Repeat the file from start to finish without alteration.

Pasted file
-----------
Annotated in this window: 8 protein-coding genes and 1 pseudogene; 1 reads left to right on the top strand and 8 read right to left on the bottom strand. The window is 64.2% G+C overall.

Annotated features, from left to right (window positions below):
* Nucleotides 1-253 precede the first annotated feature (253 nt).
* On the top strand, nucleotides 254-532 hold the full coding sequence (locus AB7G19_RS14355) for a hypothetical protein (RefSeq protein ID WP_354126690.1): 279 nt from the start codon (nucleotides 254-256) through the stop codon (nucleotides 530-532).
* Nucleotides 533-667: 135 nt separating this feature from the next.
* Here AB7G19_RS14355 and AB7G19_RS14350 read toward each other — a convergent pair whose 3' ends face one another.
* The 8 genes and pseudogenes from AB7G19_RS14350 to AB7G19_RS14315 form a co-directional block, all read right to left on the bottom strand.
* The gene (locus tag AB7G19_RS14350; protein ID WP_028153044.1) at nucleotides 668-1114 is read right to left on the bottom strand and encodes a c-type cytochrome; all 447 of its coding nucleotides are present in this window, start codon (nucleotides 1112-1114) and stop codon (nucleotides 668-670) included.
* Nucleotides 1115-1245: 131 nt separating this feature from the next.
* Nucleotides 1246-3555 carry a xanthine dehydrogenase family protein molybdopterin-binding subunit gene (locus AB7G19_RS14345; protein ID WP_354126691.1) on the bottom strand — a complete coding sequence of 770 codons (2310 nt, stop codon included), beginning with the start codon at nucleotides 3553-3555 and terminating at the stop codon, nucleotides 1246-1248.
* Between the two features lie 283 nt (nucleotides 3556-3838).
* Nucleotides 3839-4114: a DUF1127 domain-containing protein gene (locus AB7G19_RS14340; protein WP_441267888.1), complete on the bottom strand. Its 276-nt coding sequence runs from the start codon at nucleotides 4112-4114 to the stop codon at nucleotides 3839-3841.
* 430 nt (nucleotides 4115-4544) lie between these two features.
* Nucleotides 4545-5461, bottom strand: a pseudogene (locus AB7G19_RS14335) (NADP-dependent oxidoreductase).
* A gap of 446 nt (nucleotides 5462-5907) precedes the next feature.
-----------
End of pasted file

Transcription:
Annotated in this window: 8 protein-coding genes and 1 pseudogene; 1 reads left to right on the top strand and 8 read right to left on the bottom strand. The window is 64.2% G+C overall.

Annotated features, from left to right (window positions below):
* Nucleotides 1-253 precede the first annotated feature (253 nt).
* On the top strand, nucleotides 254-532 hold the full coding sequence (locus AB7G19_RS14355) for a hypothetical protein (RefSeq protein ID WP_354126690.1): 279 nt from the start codon (nucleotides 254-256) through the stop codon (nucleotides 530-532).
* Nucleotides 533-667: 135 nt separating this feature from the next.
* Here AB7G19_RS14355 and AB7G19_RS14350 read toward each other — a convergent pair whose 3' ends face one another.
* The 8 genes and pseudogenes from AB7G19_RS14350 to AB7G19_RS14315 form a co-directional block, all read right to left on the bottom strand.
* The gene (locus tag AB7G19_RS14350; protein ID WP_028153044.1) at nucleotides 668-1114 is read right to left on the bottom strand and encodes a c-type cytochrome; all 447 of its coding nucleotides are present in this window, start codon (nucleotides 1112-1114) and stop codon (nucleotides 668-670) included.
* Nucleotides 1115-1245: 131 nt separating this feature from the next.
* Nucleotides 1246-3555 carry a xanthine dehydrogenase family protein molybdopterin-binding subunit gene (locus AB7G19_RS14345; protein ID WP_354126691.1) on the bottom strand — a complete coding sequence of 770 codons (2310 nt, stop codon included), beginning with the start codon at nucleotides 3553-3555 and terminating at the stop codon, nucleotides 1246-1248.
* Between the two features lie 283 nt (nucleotides 3556-3838).
* Nucleotides 3839-4114: a DUF1127 domain-containing protein gene (locus AB7G19_RS14340; protein WP_441267888.1), complete on the bottom strand. Its 276-nt coding sequence runs from the start codon at nucleotides 4112-4114 to the stop codon at nucleotides 3839-3841.
* 430 nt (nucleotides 4115-4544) lie between these two features.
* Nucleotides 4545-5461, bottom strand: a pseudogene (locus AB7G19_RS14335) (NADP-dependent oxidoreductase).
* A gap of 446 nt (nucleotides 5462-5907) precedes the next feature.